In a movie like this, there isn’t a need for lengthy character development. Our cast of miscreants aren’t exactly the most lovable crayons in the box, if you catch my meaning. Setting the film in the 1970’s was another nice touch as it makes them think outside the box in terms of getting out of the shootout, providing at least the bare minimum of tension given they don’t have cell phone access. 

It’s a very silly movie with each of our characters serving as bullet sponges before they finally go down. For what that’s worth, I think that worked fine here for the most part. Sure, that kind of alleviates some the tension, knowing that your characters can’t really die at any moment instead straddling the suspension of disbelief as they take more and more damage without immediately bleeding out. 

This serviced the black, sort of wacky tone for me however, and I don’t think Wheatley and company were seeking any form of higher truth when crafting this movie. I could be wrong, but a movie like this isn’t going to solve many problems outside of entertaining you.And it does help that they DO actually seem to take damage with each hit, something I’ve harped on in the past.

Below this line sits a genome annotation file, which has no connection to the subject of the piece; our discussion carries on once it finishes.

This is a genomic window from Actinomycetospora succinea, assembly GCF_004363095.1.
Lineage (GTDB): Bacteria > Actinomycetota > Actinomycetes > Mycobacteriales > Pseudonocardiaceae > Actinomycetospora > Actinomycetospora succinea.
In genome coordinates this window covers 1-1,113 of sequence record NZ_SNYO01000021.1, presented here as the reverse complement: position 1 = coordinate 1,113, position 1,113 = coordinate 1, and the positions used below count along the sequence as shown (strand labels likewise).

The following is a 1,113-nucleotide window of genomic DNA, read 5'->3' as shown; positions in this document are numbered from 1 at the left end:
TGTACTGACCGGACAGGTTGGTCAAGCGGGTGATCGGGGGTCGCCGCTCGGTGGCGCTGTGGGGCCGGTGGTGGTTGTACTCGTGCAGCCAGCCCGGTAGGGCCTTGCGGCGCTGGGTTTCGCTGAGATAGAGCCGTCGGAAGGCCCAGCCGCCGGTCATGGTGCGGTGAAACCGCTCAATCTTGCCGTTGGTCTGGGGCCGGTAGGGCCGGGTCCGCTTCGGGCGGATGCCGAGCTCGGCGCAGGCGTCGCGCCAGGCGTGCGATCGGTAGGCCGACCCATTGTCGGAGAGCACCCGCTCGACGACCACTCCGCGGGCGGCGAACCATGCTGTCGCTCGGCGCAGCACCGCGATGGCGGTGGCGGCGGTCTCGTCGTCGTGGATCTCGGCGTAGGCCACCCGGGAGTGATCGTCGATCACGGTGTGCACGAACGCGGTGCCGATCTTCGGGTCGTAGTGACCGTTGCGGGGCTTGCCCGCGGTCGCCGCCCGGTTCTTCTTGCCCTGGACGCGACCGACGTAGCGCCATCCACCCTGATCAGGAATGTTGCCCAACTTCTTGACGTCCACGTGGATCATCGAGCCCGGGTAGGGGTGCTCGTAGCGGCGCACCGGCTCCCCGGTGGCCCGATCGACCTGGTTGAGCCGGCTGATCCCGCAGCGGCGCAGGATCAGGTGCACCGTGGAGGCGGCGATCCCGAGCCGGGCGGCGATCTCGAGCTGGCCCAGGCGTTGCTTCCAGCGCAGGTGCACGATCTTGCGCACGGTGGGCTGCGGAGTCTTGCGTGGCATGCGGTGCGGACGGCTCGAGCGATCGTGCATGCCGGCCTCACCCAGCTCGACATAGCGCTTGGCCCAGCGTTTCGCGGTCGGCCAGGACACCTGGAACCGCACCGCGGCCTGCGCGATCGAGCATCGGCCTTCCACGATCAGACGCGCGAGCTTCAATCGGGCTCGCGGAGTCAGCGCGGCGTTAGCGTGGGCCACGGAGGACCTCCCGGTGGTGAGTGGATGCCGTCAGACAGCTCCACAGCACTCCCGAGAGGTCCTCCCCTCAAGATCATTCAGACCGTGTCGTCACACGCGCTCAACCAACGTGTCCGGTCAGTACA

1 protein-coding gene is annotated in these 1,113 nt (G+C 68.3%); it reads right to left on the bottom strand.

I guess that leads me to Wheatley himself. It’s been said many times before, but there is absolutely no consistency between this man’s films and I’m not referring to the quality. He may just be the most prolific director we have working right now. On the whole, I generally think most of his output is pretty damn spectacular. No, I’m speaking to the fact that all of his movies are widely different in terms of tone, look, approach, themes, etc. If you go in blind with no information provided as to what the connection is, you may be hard-pressed to determine what exactly the link is if forced to watch his library back-to-back. For example his last film, High Rise, dealt with big, lofty science fiction ideas. Where that film felt like Wheatley striving for Kubrick, Free Fire is his best take on Tarantino. The ending, in and off itself, might as well be a director nod to Reservoir Dogs and warehouse setting. Although this movie is much more violent and much less cruel.